A society, which included both local residents and soldiers from the garrison, was begun on the Rock in 1769 by Sgt. Henry Ince, who had heard John Wesley preach in Ireland. In 1792 a group of soldiers began meeting under the leadership of another soldier, Andrew Armour. Long-standing opposition from the military authorities came to a head in 1803, but ended the following year with the appointment of a new Commander. In 1804 the first preacher, James M'Mullen, and his wife both died of yellow fever within a month of arrival (leaving a young daughter who became the mother of James H. Rigg). Outbreaks of yellow fever and of cholera repeatedly affected the work of the mission and for many years there was opposition from.the garrison chaplains.
The second preacher, William Griffith senior, arrived in 1808 and built the first church in 1809. In the 1830s W.H. Rule championed religious toleration and successfully appealed against the punishment of soldiers for being Methodists. A.B. Sackett sen. and F.E. Brown were prominent among the 20th century chaplains on the Rock. The Welcome Home and Institute, opened in 1898, served generations of servicemen and after World War II a 'Gibraltar Club' back home perpetuated the fellowship experienced on the Rock.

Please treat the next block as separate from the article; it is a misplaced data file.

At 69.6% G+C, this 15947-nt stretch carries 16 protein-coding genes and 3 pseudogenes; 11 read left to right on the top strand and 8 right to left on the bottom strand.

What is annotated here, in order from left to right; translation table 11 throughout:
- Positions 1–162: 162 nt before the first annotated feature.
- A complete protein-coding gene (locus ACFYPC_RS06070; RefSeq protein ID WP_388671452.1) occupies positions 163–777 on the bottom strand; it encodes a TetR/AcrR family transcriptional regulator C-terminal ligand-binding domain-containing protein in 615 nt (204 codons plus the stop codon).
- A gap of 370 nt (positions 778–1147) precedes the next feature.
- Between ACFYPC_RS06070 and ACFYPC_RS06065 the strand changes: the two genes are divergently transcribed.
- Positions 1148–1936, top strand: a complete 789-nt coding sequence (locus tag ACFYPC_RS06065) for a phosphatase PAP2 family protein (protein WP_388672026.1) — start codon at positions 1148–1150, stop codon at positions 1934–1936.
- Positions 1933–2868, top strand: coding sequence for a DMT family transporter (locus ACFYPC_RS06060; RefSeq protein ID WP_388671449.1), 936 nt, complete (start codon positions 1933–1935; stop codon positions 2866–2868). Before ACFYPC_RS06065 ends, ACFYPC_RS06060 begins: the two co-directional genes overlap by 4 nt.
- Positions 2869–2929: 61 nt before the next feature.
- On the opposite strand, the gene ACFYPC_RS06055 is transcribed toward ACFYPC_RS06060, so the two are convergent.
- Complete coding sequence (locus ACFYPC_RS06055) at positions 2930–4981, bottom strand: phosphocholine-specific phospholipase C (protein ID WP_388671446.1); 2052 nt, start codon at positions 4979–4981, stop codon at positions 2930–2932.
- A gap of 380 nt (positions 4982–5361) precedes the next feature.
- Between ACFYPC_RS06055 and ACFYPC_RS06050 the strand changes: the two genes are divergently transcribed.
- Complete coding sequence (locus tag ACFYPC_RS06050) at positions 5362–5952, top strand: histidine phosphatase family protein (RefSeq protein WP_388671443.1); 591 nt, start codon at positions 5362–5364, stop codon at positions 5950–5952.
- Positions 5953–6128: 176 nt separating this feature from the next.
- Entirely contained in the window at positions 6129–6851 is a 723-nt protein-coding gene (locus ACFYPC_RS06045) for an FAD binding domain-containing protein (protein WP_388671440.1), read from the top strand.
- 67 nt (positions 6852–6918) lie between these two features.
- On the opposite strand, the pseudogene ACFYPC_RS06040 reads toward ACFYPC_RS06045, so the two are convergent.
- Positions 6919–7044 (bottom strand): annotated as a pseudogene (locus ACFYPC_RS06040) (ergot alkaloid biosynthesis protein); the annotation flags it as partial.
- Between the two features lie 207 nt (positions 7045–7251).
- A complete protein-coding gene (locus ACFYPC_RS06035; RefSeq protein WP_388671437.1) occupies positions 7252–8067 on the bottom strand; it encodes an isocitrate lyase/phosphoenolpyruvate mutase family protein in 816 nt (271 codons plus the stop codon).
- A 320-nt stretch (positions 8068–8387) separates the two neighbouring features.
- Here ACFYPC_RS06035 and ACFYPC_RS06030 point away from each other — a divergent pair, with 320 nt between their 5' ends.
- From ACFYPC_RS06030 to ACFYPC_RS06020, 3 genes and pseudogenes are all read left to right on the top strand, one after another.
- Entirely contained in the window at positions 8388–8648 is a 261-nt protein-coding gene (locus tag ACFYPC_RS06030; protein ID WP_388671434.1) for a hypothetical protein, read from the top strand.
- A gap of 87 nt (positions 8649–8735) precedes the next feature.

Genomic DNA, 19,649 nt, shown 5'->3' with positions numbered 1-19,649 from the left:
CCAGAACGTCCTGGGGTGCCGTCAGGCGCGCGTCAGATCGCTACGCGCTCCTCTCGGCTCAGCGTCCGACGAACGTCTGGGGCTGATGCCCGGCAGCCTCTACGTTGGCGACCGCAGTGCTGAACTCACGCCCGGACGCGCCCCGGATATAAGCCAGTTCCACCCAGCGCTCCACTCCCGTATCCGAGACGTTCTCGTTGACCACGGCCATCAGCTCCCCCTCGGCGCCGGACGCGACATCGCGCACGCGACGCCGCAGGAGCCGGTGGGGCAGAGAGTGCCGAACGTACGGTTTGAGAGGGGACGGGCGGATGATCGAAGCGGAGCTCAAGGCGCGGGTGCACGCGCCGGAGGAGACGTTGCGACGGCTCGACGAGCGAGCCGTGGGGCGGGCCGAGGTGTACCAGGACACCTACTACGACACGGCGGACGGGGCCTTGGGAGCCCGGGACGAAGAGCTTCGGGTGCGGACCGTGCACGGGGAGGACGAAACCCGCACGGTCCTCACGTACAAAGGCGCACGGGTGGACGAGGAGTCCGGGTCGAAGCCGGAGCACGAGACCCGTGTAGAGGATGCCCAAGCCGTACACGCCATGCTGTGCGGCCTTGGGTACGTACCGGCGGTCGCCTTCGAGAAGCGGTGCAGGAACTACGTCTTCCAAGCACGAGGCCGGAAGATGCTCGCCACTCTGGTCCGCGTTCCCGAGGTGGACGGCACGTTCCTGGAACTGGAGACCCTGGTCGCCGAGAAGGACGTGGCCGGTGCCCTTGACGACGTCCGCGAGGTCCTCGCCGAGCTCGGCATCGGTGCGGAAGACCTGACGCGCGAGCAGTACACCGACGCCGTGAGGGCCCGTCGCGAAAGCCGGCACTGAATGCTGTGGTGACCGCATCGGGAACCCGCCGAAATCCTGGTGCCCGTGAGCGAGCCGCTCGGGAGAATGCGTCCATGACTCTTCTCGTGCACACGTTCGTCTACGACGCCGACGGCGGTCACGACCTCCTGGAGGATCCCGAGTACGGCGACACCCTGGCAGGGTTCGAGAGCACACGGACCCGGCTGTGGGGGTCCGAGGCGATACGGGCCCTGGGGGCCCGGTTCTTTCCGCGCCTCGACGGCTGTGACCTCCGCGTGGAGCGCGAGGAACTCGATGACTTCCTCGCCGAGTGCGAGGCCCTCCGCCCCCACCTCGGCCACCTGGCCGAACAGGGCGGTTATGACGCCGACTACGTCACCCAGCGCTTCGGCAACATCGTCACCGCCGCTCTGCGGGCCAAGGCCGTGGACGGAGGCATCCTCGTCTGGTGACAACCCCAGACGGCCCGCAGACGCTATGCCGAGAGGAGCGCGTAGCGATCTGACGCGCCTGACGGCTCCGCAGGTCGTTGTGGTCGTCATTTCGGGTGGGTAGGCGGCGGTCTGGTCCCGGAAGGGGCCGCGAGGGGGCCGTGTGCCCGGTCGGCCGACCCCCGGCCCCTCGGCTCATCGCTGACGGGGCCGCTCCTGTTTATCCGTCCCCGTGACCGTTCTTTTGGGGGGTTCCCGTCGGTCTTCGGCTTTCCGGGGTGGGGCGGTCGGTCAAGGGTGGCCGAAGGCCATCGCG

Until 1903 the work in Gibraltar came under the Missionary Society, but was then transferred to the Army and Navy Committee . On the recommendation of a Commission set up in 1996 the Church is now a circuit within the South-East District of the British Methodist Church.
The 250th anniverary of the first Methodist society was celebrated in 2019.
'Gibraltar, November 23rd, 1769: 'We have between thirty and forty joined in the Society from the different regiments, besides some townsfolk and one officer. Our proceedings are as follows: We have preaching every night and morning. We have three nights of the week set apart for class-meeting after the sermon, and on the Sabbath day at eight in the morning, two in the afternoon, and six in the evening; and for our speakers we have Henry Ince, of the 2nd Regiment, Henry Hall, of the Royal Scots, and Brother Morton, under whom the work seems to prosper.'
Soldier's letter, quoted in George Smith, History of Wesleyan Methodism (1859), Vol. 1 p.358